If a trade war has been averted, what kind of peace is this?
Originally published in the New York Times.
Donald Trump is squandering the best chance the United States has had in years to remake the bilateral trade relationship with China.
It’s a remarkable turn of events. During the presidential campaign, Mr. Trump promised that, if elected, he would bring wholesale change to what he called a “totally unfair” trading relationship.
That hasn’t happened. Instead, a Chinese trade delegation left Washington on May 19 without agreeing to any of the structural market reforms, such as an end to subsidies for advanced technology companies, that Trump administration officials were seeking. Treasury Secretary Steven Mnuchin walked back threatened tariffs, and the president himself inexplicably introduced the idea of resuscitating ZTE, the Chinese telecom giant that faced a crippling United States export ban after violating American embargoes against Iran and North Korea.
With the tariffs removed, what did the Chinese side offer? The purchase of more American agriculture and energy products, which they would have done anyway, and lower tariffs on auto imports, a concession they had already agreed to weeks ago.
By May 20, the Chinese state media had announced that the trade war was off, and Secretary Mnuchin confirmed it on a Sunday morning talk show. The president then retired to Twitter to defend these results as a great win for American agriculture exports, as if that was the point all along.
If a trade war has been averted, what kind of peace is this? Chinese officials didn’t concede to anything of substance. Mr. Trump has often said China is “laughing at us.” After this round of negotiations, China must be laughing directly at him.
As well it should. It’s not clear who’s in charge on the American side, or what its negotiating goals are. After a few days of growing bipartisan criticism, the president tweeted that while he was pleased with the negotiations, the result, at most, will be “a different structure” to this trade arrangement, rather than the dramatic change he promised.
Where does that leave the United States, and all those still hoping for actual reform?
The United States should start by shedding its old pretensions. To begin with, the country can no longer claim to have leverage over China on intellectual property theft.
Even if the president was fixated on the size of the American trade deficit in goods, intellectual property was supposed to be the key point for his negotiators to address. The issue has been brewing for decades, and neither the Bush nor the Obama administrations did enough to force China to stop it. So far, neither has Trump’s. Instead, it surrendered their best leverage quickly by shelving its tariff threat.
America can also no longer pretend more trade with China will promote a political or economic opening. Xi Jinping is now China’s president for life, and his country’s markets are nearly as opaque as they were in 2001, when Beijing joined the World Trade Organization.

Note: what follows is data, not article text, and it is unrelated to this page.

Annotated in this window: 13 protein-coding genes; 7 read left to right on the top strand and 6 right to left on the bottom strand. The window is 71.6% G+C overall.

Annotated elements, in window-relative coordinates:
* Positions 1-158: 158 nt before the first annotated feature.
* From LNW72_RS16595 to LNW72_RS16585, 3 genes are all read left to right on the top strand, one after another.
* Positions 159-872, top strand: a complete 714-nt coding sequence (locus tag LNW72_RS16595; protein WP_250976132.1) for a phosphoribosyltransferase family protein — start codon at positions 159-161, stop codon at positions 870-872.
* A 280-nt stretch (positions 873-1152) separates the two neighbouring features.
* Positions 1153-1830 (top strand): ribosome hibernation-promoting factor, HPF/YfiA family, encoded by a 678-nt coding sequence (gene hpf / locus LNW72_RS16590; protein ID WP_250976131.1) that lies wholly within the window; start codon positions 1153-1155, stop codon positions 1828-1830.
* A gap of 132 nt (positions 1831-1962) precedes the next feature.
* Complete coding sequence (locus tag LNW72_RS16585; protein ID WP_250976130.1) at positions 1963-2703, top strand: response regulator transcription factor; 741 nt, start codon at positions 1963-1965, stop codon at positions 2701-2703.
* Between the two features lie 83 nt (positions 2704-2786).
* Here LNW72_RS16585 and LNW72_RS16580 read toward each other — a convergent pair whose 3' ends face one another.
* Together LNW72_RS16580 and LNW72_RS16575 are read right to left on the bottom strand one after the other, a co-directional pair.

What we do know about China’s economy is that it remains heavily dependent on government subsidies, dominated by state-owned enterprises, and its manufacturing sector operates at extraordinary levels of overcapacity. Huge swaths of China’s economy, like its financial and construction sectors, remain closed to foreign investment despite promises to open. And while the Chinese economy grows, largely because of its own propulsion, it has been helped along significantly by rampant intellectual property theft encouraged by the state.
The United States should also acknowledge that preserving its trade relationship with China has compromised American values. It isn’t just the millions of Americans workers who still haven’t fully recovered from the shock of their industries’ exposure to the Chinese import wave. More insidious are the concessions made every day by companies to the demands of the Chinese government, under threat of losing Chinese market access.
With those hard truths in mind, the United States should finally acknowledge the true task before its negotiators. It isn’t how to bend China to America’s advantage; it’s how to manage the relationship with China so the American economy will not be left at a permanent disadvantage.
The Chinese government has a cleareyed view of what it wants: to dominate the industries of the future, including artificial intelligence, robotics and advanced vehicles. Its leaders are clearly willing to use exclusionary policies to get there. What is Mr. Trump prepared to do to stop them, much less responsibly plan to do for our industrial future?
The president, an erstwhile boxing promoter who has made much of his ability to negotiate, should know not to leave his jaw hanging out there in the early rounds of a fight. But he did. If his ego has been damaged enough to see these talks for the disappointment they are, perhaps that will move him to show more resolve as the fight goes on.
But if Mr. Trump doesn’t act now, it could be many years before the United States is again in position to challenge China. By then, it may be too late. Any potential gains to the American economy will already have been conceded to Chinese pre-eminence. Let’s hope he can pull himself off the ropes in time.